There is a good chance I will be learning other tools for larger projects, but if Gamesalad keeps its promises I will keep paying for the tool to use to update my 2 games I have made with it, and possibly use it for quick mobile titles or side projects I get an idea for. And who knows, if @adent42 is right, maybe in the long run this will make things much easier to update and we will see things like .exe and stuff, which would be really cool.

    I find myself not excited about Gamesalad's current situation, but not real frustrated either, as long as my current and past project continues to work on iOS for the years to come, I don't have much to complain about. And maybe someday I'll be to port them to steam or add features as gamesalad (hopefully) grows. Thanks @adent42

  • ChunkypixelsChunkypixels Posts: 1,113Member
    edited December 2016

    Completely awesome post from @Japster there..... pretty much sums it up.

    @adent42 surely getting rid of most of the coding staff, and ramping up on marketing and sales instead has been a bigger hit to your ability to support and update the software than most of the "excuses" your throwing out there.

    Also... disregarding and screwing over your current user base like this isn't going to look good to the educational sector... are they going to want to invest their limited budgets in a company/tool that changes its plans on a whim, and does huge u-turns every year...often with little regard for how it affects its customer base. They're going to want a honest, reliable tool chain that they can count on working across multiple years.... good luck to them on ever getting that.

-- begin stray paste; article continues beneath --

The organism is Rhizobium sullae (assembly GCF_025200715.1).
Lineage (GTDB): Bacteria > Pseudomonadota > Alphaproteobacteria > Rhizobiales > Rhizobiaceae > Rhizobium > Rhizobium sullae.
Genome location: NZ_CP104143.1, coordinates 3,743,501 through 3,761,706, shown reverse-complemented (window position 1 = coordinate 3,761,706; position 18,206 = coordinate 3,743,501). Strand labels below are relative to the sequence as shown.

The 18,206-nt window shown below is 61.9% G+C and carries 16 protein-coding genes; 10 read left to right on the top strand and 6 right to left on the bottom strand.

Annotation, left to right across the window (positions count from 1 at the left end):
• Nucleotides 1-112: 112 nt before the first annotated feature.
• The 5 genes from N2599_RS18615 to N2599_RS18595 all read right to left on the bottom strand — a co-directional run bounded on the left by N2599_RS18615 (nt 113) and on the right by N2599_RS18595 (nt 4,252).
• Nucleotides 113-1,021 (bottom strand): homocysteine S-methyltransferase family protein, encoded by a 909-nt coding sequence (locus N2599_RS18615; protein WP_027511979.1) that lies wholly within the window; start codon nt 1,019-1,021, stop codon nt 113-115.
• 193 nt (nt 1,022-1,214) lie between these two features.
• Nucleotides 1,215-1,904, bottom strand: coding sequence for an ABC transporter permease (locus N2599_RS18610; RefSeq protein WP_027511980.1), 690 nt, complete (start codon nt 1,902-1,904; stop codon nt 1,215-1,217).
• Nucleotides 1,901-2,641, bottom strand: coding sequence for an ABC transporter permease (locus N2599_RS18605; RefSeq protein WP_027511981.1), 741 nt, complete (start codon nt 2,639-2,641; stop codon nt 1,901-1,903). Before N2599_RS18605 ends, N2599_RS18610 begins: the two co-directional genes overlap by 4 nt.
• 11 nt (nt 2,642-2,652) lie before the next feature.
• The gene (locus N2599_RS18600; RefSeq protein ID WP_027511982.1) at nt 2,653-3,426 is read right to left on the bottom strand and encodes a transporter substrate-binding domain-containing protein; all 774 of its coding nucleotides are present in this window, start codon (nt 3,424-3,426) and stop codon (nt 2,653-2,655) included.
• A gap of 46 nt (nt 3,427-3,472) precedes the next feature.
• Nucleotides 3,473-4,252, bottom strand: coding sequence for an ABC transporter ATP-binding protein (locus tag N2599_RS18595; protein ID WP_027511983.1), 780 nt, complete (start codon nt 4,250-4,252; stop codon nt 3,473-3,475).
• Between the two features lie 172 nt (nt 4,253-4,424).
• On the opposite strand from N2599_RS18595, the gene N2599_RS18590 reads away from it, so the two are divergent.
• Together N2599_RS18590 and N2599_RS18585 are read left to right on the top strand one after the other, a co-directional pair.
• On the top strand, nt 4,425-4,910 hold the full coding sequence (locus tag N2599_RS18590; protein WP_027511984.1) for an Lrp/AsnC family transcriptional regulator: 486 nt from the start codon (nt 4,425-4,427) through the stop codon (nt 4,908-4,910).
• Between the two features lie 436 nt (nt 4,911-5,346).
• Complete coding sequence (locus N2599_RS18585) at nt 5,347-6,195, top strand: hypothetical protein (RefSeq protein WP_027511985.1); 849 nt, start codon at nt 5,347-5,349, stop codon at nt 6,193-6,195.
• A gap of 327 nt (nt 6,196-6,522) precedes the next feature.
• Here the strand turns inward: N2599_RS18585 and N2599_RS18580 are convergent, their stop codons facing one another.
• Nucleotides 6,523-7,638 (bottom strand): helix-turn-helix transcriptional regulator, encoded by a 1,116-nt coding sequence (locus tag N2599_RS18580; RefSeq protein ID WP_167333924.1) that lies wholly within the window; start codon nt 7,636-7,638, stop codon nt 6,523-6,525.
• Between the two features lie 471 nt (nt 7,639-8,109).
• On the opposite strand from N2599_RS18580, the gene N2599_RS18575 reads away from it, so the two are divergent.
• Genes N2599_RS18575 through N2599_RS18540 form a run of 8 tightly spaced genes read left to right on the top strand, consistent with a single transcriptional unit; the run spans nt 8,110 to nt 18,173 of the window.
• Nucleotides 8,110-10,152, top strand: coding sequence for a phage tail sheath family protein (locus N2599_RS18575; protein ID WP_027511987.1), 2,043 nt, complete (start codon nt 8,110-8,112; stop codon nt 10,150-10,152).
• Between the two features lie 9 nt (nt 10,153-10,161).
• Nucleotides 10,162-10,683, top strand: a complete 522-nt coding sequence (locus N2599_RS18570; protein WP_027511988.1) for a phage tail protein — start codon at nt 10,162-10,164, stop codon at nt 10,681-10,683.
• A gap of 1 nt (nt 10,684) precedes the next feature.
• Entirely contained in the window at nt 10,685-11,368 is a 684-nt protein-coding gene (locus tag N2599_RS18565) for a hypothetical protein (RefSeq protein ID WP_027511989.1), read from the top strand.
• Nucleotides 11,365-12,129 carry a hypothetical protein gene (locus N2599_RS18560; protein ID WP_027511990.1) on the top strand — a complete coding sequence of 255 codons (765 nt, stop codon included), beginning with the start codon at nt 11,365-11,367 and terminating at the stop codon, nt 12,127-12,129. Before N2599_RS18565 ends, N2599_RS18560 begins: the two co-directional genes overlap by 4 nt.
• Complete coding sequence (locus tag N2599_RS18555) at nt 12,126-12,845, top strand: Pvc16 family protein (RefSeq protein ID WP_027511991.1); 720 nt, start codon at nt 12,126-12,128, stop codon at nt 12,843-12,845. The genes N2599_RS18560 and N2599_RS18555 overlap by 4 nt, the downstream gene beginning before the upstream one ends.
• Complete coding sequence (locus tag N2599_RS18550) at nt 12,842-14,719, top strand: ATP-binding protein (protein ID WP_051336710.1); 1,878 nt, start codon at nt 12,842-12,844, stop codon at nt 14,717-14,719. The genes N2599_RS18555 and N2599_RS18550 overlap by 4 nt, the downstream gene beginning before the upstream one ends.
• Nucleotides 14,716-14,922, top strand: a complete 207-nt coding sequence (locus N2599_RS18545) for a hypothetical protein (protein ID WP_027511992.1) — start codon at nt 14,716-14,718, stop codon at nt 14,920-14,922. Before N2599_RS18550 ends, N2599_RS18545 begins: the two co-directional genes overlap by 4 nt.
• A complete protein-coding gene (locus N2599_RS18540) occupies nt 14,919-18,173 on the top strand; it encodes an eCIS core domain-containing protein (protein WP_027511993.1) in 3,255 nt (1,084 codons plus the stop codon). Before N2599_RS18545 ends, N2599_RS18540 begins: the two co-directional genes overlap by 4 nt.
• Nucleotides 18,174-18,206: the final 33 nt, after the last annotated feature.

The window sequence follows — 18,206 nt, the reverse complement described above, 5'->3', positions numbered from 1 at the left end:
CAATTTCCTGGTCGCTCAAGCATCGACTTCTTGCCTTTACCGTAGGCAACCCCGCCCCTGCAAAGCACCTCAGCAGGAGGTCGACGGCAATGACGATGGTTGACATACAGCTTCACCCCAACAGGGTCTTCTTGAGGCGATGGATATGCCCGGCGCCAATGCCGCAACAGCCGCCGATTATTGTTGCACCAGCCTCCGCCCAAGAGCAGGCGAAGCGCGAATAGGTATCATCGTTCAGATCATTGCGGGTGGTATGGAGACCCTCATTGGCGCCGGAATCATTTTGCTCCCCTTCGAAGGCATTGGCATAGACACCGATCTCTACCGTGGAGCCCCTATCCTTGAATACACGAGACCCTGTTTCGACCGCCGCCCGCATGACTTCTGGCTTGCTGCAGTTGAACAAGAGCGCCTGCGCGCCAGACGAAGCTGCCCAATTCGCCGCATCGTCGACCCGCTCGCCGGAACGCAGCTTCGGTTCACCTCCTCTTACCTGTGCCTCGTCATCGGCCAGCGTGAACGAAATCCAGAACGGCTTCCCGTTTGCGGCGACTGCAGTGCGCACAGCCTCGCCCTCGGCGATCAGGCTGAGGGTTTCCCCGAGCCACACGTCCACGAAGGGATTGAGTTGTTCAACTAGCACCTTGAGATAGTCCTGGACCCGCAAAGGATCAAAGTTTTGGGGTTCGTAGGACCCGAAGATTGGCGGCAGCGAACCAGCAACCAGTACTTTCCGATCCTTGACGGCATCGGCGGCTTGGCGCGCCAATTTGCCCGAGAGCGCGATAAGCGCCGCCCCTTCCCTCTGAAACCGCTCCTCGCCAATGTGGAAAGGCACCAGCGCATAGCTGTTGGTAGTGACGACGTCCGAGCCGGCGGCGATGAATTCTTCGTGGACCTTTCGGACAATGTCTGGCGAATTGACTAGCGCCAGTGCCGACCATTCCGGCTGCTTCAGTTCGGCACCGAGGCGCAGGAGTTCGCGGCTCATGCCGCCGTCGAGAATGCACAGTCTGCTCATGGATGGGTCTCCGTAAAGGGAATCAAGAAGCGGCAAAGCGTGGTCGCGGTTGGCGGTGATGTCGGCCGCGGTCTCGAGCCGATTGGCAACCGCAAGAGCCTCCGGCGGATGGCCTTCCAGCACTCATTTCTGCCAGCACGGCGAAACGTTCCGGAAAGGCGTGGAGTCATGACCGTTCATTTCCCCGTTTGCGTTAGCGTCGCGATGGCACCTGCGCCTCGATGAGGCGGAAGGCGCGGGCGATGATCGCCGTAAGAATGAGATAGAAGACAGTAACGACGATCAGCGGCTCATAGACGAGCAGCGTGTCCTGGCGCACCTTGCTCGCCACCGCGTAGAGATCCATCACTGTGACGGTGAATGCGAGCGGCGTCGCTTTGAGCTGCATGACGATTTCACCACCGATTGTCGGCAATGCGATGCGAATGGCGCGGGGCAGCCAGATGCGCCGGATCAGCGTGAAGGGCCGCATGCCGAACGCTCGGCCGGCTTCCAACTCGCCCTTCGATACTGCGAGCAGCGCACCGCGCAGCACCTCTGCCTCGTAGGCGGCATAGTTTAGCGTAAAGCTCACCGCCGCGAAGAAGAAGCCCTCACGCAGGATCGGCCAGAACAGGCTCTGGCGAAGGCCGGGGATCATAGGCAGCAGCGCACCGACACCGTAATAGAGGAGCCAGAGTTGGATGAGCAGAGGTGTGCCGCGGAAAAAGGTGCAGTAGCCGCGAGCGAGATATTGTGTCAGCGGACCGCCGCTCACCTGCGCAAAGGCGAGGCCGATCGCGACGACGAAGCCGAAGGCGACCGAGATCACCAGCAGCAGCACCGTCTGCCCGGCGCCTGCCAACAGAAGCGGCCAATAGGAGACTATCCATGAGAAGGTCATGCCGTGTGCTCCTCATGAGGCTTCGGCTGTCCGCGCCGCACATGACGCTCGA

And taking GS to a web tool... from what your saying once you've actually done that, your going to kill off the current versions.

    So developers then have to risk working with a toolset that is not local to their machine, and is constantly at the risk of internet downage etc... so basically making developing with your tool even more flaky and a bigger risk than its ever been. You pitch it as solving lots of problems for us.... but it doesn't, it just adds more. Its a bad, bad idea...

    I don't see you ever taking the web version of GS past the current level of the Mac Creater. In fact, I suspect that it will end up being a dumbed down version, with many "unnecessary for education" elements either being removed, or never even being implemented.

    As a company, you ought to be ashamed of yourselves. Years of dishonesty, broken promises, and treating your customer base with scant disregard. All that won't simply wash away when you ditch the current developers in favour of the perceived educational cash cow.... your reputation as a company, and how you do business will always go with you.

    Shame on you...

  • JapsterJapster Posts: 672Member
    edited December 2016